There are many reasons I love Livestrong and have done many events with them. But as I was getting dressed in that much too tight fitting bike clothes Sunday for my 4th 100 mile ride with them, looking once again to ride a "century," I put on some pump up music. It was a cover of Queen's Don't Stop Me Now (https://www.youtube.com/watch?v=h-OTYT02W7E) the lyrics of which surely encapsulate part of the Livestrong mantra, attitude is everything.
Tonight I'm gonna have myself a real good time
I feel alive and the world it's turning inside out Yeah!
I'm floating around in ecstasy
So don't stop me now
don't stop me
'Cause I'm having a good time having a good time
I don't want to stop at all.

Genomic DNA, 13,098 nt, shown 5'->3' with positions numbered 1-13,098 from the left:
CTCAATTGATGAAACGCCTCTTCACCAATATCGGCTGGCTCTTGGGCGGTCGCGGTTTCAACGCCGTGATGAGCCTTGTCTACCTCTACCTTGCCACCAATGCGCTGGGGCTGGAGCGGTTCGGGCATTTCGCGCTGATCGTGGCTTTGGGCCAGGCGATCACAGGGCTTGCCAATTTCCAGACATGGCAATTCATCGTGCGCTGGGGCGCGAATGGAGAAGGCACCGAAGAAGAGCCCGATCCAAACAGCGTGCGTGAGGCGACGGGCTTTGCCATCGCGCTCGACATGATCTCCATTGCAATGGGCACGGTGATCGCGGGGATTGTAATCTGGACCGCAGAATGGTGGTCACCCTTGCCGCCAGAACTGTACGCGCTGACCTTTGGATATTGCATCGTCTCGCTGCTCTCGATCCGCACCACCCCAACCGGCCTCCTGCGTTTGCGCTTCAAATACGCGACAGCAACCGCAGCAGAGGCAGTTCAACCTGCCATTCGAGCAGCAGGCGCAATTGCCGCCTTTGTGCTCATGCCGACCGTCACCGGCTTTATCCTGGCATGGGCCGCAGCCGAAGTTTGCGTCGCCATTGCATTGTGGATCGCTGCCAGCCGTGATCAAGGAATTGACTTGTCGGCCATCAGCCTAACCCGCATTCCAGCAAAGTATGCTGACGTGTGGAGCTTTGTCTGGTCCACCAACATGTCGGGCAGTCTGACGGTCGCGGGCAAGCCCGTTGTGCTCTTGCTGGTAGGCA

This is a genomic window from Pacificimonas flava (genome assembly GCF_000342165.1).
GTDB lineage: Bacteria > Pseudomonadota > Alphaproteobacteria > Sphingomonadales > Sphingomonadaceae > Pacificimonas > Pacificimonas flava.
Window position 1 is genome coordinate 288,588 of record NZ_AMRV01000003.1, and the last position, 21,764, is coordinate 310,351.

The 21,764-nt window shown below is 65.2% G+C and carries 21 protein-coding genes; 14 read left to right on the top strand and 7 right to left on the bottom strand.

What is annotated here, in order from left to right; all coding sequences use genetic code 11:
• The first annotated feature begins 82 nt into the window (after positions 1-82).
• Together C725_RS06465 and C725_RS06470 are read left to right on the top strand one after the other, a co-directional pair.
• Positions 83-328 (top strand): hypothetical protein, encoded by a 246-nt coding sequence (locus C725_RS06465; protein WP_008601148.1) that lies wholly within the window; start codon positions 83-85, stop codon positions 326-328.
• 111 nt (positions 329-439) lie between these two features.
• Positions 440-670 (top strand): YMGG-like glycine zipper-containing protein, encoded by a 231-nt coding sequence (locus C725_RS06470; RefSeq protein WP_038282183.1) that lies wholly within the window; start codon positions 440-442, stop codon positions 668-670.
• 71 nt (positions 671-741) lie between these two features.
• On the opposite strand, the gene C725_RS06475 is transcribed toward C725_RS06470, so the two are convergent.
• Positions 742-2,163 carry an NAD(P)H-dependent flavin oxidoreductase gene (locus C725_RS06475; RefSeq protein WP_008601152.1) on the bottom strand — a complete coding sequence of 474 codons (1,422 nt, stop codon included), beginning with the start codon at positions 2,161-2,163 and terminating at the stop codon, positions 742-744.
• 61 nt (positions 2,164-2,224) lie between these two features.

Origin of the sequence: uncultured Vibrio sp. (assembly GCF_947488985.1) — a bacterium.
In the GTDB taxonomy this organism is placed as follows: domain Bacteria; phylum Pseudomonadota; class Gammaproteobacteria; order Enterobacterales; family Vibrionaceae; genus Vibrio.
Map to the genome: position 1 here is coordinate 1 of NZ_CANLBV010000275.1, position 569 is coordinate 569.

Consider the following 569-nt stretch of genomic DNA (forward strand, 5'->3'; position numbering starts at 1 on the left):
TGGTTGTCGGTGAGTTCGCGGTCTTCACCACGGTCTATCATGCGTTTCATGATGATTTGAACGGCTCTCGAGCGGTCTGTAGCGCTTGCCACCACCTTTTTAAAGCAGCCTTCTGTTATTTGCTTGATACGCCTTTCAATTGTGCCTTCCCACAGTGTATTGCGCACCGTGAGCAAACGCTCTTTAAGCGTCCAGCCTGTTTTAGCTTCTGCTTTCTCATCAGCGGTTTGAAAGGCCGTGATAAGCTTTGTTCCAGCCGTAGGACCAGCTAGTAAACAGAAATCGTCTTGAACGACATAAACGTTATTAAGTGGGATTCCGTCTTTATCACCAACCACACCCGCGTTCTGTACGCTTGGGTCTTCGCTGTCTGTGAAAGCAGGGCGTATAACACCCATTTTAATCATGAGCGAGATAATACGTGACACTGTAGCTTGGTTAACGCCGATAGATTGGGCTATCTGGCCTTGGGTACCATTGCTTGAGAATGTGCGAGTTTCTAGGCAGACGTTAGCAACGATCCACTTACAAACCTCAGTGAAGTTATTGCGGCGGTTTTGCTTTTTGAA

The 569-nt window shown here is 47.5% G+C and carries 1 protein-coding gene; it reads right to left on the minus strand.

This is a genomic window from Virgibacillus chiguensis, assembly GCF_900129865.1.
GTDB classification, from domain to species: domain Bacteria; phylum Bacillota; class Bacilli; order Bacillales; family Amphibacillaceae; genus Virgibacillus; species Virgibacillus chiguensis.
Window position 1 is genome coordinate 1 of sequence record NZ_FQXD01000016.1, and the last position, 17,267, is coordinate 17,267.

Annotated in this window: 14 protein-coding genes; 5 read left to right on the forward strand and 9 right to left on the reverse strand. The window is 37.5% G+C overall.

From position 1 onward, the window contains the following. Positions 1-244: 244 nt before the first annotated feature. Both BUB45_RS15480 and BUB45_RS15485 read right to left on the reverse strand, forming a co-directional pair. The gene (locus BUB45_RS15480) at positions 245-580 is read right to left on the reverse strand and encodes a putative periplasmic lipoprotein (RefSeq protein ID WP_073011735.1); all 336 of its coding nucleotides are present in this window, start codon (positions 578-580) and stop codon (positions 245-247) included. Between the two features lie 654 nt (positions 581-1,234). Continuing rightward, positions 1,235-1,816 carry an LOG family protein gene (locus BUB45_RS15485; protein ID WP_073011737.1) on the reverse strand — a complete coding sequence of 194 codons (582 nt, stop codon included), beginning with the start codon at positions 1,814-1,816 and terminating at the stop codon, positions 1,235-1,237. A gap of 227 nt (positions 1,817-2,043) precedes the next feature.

I suppose I should step back a second and realize that like all Livestrong event was so much more than just the athletic part. While officially it started with a special event Friday night, for me it started by picking up one of the Livestrong leaders, Scott at the airport and meeting with another Steve for lunch. I had not seen either of them in a few months or so but we'd traded messages, emails and they had both donated to my fundraising causes. I was amused Scott thought it was too much hassle to ask to be picked up by me, the guy who'd taken rides for most of the last four years due to my driving restriction. Scott and Steve had gotten together and taken a trip to the Grand Canyon this summer, and while cancer had done us all harm personally and by losing parts of our selves, deeper parts of home because of the death of friends and family along the way, including Scott's wife. Some losses like that and that this is the way guys immediately fight back is nothing short of ridiculously impressive. Still, it's lunches like that where the other part of the mantra came through, unity is strength and a few laughs and stories reinforced the fact that while living and perhaps after, we are brothers in arms. The connection of how we grieve, how we love, to me is incredibly special and even if everyone does similar things, I am grateful to not have missed awareness that connections are incredibly special.